Apple is a very successful electronics manufacturer finding fame with their iPods and iMacs so when word was released that the company was to enter the mobile phones market the forums and blogs started to buzz with excitement.
Apple have already had an extremely successful product launch in the US with the new Apple iPhone seeing customers literally camp out overnight outside high street stores to be the first to get their hands on this new music orientated phone.
The marketing efforts of the company had definitely paid off as sales hit $ 2 Million in the first month of release and are still climbing now.
The official UK release of the iPhone was confirmed in the London branch of Apple stores last week as being 9th November 2007, but all was not as expected as the presenter went on to outline the specifications and features of the UK version of the device.
The biggest shock of all was that the UK version was not to be 3G enabled, this came as not only a huge surprise but as a big disappointment, the iPhone is designed for compatibility with the company's iTunes music software exactly as the iPods are, and without 3G the connection speeds and download times are going to be very slow.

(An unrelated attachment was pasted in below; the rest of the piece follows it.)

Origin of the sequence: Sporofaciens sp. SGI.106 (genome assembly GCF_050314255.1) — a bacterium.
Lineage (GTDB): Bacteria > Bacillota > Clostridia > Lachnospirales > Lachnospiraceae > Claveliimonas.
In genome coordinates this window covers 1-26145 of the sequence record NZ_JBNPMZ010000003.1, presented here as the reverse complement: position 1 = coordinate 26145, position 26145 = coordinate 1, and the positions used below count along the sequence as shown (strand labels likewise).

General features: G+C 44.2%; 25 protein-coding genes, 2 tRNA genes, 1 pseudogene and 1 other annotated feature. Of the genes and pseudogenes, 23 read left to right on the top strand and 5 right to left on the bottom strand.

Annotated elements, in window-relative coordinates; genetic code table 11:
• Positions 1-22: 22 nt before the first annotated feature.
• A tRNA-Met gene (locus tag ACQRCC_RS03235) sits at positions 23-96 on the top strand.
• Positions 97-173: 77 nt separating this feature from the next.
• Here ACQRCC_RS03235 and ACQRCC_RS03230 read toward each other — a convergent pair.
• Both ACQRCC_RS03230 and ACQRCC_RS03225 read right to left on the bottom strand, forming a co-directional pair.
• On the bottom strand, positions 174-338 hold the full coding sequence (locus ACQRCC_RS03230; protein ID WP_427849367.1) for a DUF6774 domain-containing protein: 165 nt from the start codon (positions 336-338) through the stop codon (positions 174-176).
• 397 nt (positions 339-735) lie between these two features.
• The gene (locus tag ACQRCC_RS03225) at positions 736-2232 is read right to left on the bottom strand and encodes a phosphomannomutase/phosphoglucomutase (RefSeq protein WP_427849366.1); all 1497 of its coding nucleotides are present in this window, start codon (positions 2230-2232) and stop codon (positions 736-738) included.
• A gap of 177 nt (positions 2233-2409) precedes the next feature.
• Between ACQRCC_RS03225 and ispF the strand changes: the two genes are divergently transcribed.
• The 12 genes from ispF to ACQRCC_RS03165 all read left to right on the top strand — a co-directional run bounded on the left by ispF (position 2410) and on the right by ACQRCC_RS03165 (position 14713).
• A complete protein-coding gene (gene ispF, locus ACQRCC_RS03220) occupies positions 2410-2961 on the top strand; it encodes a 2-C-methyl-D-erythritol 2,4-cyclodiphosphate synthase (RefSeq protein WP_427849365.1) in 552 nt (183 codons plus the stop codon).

The iPhone is in effect a mobile phone version of an iPod, the excitement that built up around this was that users would not have to plug their device into a PC or Laptop as with iPods to upload new music tracks and CDs, 3G would allow users to simply connect to the mobile internet anytime, anywhere and quickly download new music tracks, create and organize playlists and keep up to date with the latest new music releases.
Now that 3G is not present the user has to find their way to a PC regularly in order to update their music files – essentially the iPhone is simply an iPod with the facility to make and receive calls rather than a go, download and browse anywhere device .
Many people can not understand the decision to not include 3G services in this new handset and the question was put to the speaker at the presentation in London, the reply was that there may well be a 3G version of the iPhone released at a later date but certainly not this year.
A big disappointment for all as the Christmas season approaches and the iPhone was to the number one gadget on so many wish lists.
Whether the decision was taken based on the extra technology needed or because of the compatibility with the UK networks 3G systems, nobody yet knows, but one thing is for sure, this new device is far more like a music player than a mobile phone.
Considering that so many new phone models from the top manufacturers now offer music players, expandable memory and 3G services the iPhone is going to have a mammoth task on its hands to break the UK market.
In conclusion, the new iPhone will still attract the gadget lovers and mobile enthusiasts but maybe not the broad appeal that the manufacturer is expecting for.